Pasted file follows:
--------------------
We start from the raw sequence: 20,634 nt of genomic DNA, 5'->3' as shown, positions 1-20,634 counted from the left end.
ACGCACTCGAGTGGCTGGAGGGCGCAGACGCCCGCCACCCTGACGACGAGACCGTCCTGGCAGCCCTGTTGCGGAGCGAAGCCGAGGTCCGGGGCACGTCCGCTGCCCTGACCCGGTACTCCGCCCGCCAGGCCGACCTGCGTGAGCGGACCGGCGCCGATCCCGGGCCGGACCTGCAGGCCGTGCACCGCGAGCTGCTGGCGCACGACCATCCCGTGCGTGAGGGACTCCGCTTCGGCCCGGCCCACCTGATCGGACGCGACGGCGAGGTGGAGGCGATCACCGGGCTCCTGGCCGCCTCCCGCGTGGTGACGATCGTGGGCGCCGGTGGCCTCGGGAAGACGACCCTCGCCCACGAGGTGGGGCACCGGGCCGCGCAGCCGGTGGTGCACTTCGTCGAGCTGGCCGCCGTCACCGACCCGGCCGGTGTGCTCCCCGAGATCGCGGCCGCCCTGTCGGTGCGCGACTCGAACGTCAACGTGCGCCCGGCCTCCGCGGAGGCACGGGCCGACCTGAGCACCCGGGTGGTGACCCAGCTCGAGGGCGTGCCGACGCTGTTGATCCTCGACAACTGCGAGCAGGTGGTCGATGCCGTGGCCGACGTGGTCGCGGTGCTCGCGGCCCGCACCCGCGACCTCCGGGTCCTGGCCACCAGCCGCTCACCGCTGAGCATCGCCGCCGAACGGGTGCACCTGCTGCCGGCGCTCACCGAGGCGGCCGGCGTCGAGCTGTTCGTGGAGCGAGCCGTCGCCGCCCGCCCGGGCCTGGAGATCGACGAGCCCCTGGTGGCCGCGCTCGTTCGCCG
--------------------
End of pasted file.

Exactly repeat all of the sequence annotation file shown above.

We start from the raw sequence: 20,634 nt of genomic DNA, 5'->3' as shown, positions 1-20,634 counted from the left end.
ACGCACTCGAGTGGCTGGAGGGCGCAGACGCCCGCCACCCTGACGACGAGACCGTCCTGGCAGCCCTGTTGCGGAGCGAAGCCGAGGTCCGGGGCACGTCCGCTGCCCTGACCCGGTACTCCGCCCGCCAGGCCGACCTGCGTGAGCGGACCGGCGCCGATCCCGGGCCGGACCTGCAGGCCGTGCACCGCGAGCTGCTGGCGCACGACCATCCCGTGCGTGAGGGACTCCGCTTCGGCCCGGCCCACCTGATCGGACGCGACGGCGAGGTGGAGGCGATCACCGGGCTCCTGGCCGCCTCCCGCGTGGTGACGATCGTGGGCGCCGGTGGCCTCGGGAAGACGACCCTCGCCCACGAGGTGGGGCACCGGGCCGCGCAGCCGGTGGTGCACTTCGTCGAGCTGGCCGCCGTCACCGACCCGGCCGGTGTGCTCCCCGAGATCGCGGCCGCCCTGTCGGTGCGCGACTCGAACGTCAACGTGCGCCCGGCCTCCGCGGAGGCACGGGCCGACCTGAGCACCCGGGTGGTGACCCAGCTCGAGGGCGTGCCGACGCTGTTGATCCTCGACAACTGCGAGCAGGTGGTCGATGCCGTGGCCGACGTGGTCGCGGTGCTCGCGGCCCGCACCCGCGACCTCCGGGTCCTGGCCACCAGCCGCTCACCGCTGAGCATCGCCGCCGAACGGGTGCACCTGCTGCCGGCGCTCACCGAGGCGGCCGGCGTCGAGCTGTTCGTGGAGCGAGCCGTCGCCGCCCGCCCGGGCCTGGAGATCGACGAGCCCCTGGTGGCCGCGCTCGTTCGCCG